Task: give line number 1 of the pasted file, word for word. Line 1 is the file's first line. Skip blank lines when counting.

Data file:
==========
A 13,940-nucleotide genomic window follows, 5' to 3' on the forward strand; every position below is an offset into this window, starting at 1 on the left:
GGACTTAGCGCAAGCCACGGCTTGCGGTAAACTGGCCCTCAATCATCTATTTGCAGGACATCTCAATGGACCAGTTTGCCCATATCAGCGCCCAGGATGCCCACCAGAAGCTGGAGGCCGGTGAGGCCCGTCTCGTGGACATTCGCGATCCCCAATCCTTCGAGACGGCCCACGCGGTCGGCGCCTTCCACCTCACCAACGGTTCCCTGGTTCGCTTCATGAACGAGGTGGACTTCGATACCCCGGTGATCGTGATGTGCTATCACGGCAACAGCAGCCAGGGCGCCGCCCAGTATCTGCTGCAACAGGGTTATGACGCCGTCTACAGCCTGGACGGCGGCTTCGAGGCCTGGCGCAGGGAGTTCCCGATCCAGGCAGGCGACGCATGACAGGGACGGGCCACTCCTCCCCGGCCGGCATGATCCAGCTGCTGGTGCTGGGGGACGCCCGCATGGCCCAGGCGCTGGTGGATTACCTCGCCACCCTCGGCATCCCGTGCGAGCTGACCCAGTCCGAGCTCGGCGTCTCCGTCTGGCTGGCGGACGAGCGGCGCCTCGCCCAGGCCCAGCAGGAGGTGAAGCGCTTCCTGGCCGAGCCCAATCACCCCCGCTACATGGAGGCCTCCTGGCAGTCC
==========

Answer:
A 13,940-nucleotide genomic window follows, 5' to 3' on the forward strand; every position below is an offset into this window, starting at 1 on the left: